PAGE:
samples taken from collection2.
The let
function then executes the tuple
streaming expression
which references the two variables.
Here is the output:
{
"resultset": {
"docs": [
{
"sample1": [
{
"price_f": 0.39729273
},
{
"price_f": 0.063344836
},
{
"price_f": 0.42020327
}
],
"sample2": [
{
"price_f": 0.659244
},
{
"price_f": 0.58797807
},
{
"price_f": 0.57520163
}
]
},
{
"EOF": true,
"RESPONSE_TIME": 20
}
]
}
}
Creating Arrays with col Function
The col
function is used to move a column of numbers from a list of tuples into an array
.
This is an important function because streaming expressions such as sql
, random
and timeseries
return tuples, but the statistical functions operate on arrays.
Below is an example of the col
function:
let(a=random(collection2, q="*:*", rows="3", fl="price_f"),
b=random(collection2, q="*:*", rows="3", fl="price_f"),
c=col(a, price_f),
d=col(b, price_f),
tuple(sample1=c, sample2=d))
The example above is using the col
function to create arrays from the tuples stored in variables a
and b
.
Variable c
contains an array of values from the price_f
field,
taken from the tuples stored in variable a
.
Variable d
contains an array of values from the price_f
field,
taken from the tuples stored in variable b
.
Also notice inn that the response tuple
executed by let
is pointing to the arrays in variables c
and d
.
The response shows the arrays:
{
"resultset": {
"docs": [
{
"sample1": [
0.06490427,
0.6751543,
0.07063508
],
"sample2": [
0.8884564,
0.8878821,
0.3504665
]
},
{
"EOF": true,
"RESPONSE_TIME": 17
}
]
}
}
Statistical Programming Example
We’ve covered how the data structures, variables and a few statistical functions work. Let’s dive into an example that puts these tools to use.
Use Case
We have an existing hotel in cityA that is very profitable. We are contemplating opening up a new hotel in a different city. We’re considering 4 different cities: cityB, cityC, cityD, cityE. We’d like to open a hotel in a city that has similar room rates to cityA.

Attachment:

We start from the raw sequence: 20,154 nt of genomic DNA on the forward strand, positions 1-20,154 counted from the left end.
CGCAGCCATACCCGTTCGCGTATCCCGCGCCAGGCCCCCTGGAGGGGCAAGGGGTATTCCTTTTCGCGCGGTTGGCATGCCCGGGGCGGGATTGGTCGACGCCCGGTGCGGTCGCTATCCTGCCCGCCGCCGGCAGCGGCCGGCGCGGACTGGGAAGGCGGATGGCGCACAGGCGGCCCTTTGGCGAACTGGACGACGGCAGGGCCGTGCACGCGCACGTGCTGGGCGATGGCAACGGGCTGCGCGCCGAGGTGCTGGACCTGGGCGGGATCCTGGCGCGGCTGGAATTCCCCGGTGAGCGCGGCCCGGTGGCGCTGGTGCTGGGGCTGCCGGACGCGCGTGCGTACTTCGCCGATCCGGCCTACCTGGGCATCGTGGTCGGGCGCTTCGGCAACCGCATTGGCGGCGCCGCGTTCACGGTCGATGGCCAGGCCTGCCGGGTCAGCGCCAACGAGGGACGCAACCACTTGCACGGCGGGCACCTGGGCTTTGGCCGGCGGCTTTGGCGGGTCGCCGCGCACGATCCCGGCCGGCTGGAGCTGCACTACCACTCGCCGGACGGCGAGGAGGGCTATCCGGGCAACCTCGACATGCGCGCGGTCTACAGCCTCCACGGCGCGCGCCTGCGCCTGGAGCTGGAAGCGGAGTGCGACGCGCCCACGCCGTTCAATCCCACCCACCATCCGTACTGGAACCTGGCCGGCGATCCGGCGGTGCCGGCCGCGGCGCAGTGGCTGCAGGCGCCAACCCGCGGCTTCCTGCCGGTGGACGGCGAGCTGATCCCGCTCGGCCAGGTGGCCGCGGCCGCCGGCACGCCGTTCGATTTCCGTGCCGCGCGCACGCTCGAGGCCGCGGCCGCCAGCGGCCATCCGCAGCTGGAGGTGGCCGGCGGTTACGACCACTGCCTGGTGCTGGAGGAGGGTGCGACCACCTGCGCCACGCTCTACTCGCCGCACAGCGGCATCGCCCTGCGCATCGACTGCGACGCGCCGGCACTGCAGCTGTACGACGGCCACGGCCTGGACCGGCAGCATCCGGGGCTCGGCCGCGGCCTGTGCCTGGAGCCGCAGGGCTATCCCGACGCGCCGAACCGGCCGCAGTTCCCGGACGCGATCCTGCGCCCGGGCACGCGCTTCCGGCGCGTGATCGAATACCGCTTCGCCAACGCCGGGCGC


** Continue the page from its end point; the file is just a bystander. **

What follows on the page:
How do we determine which of the 4 cities we’re considering has room rates which are most similar to cityA?
The Data
We have a data set of unaggregated hotel bookings. Each booking record has a rate and city.
Can We Simply Aggregate?
One approach would be to aggregate the data from each city and compare the mean room rates. This approach will give us some useful information, but the mean is a summary statistic which loses a significant amount of information about the data. For example, we don’t have an understanding of how the distribution of room rates is impacting the mean.
The median room rate provides another interesting data point but it’s still not the entire picture. It’s sill just one point of reference.
Is there a way that we can compare the markets without losing valuable information in the data?
KNearest Neighbor
The use case we’re reasoning about can often be approached using a KNearest Neighbor (knn) algorithm.
With knn we use a distance measure to compare vectors of data to find the k nearest neighbors to a specific vector.